You are working hard to minimize your intake of sugar and processed foods, but you don’t want your children to miss out on the fun of Halloween and dressing up and trick or treating. Maybe you want to minimize the sugar and processed food your children eat and teach them healthy eating habits.
What are you going to do with all that Halloween candy?!?
You could simply throw it out, but you risk complaints from the kids. Plus, what are you teaching them other than denying them indulgence? You could hide it in that cabinet above the refrigerator, hoping the kids (and you) forget about it- but will that work? (more…)
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Houses across America have either already been inundated with bucket loads of candy, or they’re starting to brace themselves for Sunday night’s onslaught. Kids aren’t the only victims of the sugar high and calorie binge that’s about to take place, moms and dads are just as, if not more, likely to dip their hands into the trick-or-treat stash.
What to do? Sure you could handout toothbrushes… but really? Temporary tattoos, scary baby carrots, goody bag yo-yos and sugar-free gum are all healthy alternatives, but where’s the fun in that? Put that candy to good use!
Go ahead and let your kids rake in as much candy as possible. Then, spend an afternoon experimenting with the candy! Instead of burning brain cells on refined sugar, fuel their brain cells with fun-filled knowledge.
We cruised around the Web and found some pretty cool candy experiments. All of these make for some cheap fun that uses all that Halloween loot in a practical, fun and non-wasteful way. Just like in high school chemistry… don’t eat anything in the lab! (more…)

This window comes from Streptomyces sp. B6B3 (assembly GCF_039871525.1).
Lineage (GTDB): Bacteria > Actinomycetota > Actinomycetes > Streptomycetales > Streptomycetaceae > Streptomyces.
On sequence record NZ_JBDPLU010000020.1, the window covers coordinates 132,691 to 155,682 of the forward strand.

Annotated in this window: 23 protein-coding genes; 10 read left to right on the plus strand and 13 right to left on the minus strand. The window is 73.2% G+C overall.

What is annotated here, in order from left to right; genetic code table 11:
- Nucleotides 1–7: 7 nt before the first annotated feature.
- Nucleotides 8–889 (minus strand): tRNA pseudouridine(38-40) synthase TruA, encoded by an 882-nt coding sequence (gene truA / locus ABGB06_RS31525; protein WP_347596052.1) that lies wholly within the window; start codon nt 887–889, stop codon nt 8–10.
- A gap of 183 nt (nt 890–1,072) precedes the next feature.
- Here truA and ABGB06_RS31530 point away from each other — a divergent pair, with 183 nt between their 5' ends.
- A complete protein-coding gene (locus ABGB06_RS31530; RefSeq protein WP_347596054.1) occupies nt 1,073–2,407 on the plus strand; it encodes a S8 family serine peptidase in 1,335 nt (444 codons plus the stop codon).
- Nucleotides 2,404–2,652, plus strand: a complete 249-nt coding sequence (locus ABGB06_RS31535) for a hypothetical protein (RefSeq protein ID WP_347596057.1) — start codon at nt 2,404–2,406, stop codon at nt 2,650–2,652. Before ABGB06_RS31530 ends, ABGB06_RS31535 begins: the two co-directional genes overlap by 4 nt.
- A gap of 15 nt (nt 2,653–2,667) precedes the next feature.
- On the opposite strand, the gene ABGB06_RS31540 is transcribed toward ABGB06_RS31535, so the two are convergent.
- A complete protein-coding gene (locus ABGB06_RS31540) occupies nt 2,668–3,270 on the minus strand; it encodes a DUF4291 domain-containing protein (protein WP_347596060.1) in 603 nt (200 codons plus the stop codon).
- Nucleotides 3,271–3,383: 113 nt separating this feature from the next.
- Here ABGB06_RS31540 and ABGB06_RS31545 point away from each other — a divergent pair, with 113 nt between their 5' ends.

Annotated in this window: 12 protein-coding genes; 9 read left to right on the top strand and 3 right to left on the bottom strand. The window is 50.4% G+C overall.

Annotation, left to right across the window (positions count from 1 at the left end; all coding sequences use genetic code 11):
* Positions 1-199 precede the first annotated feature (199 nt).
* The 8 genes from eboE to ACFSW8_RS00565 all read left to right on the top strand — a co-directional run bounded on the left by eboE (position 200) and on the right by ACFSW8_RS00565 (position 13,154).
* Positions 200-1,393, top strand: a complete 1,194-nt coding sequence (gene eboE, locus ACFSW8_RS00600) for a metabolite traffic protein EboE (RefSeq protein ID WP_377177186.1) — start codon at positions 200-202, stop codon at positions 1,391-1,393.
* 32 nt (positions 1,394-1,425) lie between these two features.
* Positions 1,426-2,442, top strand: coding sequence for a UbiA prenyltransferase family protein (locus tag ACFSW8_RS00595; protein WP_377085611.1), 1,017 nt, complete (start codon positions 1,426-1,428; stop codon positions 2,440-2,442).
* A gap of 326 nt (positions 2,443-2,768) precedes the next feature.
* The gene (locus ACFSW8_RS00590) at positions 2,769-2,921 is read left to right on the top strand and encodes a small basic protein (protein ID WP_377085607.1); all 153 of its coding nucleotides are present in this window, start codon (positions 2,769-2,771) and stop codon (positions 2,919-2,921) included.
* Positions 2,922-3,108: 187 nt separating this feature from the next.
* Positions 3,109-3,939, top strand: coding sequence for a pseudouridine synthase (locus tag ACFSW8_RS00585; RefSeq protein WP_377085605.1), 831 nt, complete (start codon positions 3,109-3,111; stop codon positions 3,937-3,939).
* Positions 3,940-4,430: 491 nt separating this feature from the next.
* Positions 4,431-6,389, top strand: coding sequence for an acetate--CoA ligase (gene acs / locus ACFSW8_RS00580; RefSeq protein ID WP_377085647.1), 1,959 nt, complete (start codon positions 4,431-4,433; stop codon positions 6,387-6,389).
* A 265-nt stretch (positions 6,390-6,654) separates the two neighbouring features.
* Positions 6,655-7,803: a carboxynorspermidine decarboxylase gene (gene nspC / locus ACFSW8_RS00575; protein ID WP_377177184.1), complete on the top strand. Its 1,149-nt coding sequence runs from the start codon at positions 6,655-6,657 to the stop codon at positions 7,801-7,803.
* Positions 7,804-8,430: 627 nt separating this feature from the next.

I am finally back in a neighborhood where I am likely to receive trick or treaters. I’m pretty excited about the sparkly skull decorating my front door to announce we are a trick-or-treater-friendly household, but I am stumped on what treats to provide.
High fructose corn syrup and partially hydrogenated soybean oil do not cross my threshold which eliminates a lot of the popular candies. It would be pretty hypocritical of me to provide those to other people’s children if I wouldn’t provide them to my own. Those great big bags of candy would be easy, but I do not want to support the continued use of chemicals in our food products. (more…)
UPDATE [11/2/10]: Scroll to the bottom of the post to see some of the scary processed foods that turned up at Chipotle on Halloween!
Maybe I am out of the loop, but I did not realize that Chipotle Mexican Grill serves only freshly prepared and unprocessed food. Not only that, but they are turning their annual “Boo-rito” Halloween event into a fundraiser for Jamie Oliver’s Food Revolution with a goal to raise $1,000,000!
In years past, those who came to a Chipotle Mexican Grill dressed as a burrito, taco, or taco salad would be treated with a free burrito. In honor of the Food Revolution, they are changing the deal just a little. The challenge this year is to dress as a “horrifying processed food product” and boo-ritos, bowls, salads, and tacos are just $2 to raise funds for the Food Revolution. There is also a costume contest with prizes up to $2,500! (more…)
Often, the most scary part of Halloween isn’t the costumes or the pranks, but the treats. We’ve all seen the baskets of candy kids come home with after a night of trick-or-treating. Now a group of farmers, appropriately titled A Bunch of Carrot Farmers, has come up with a new plan to help kids make a healthier choice.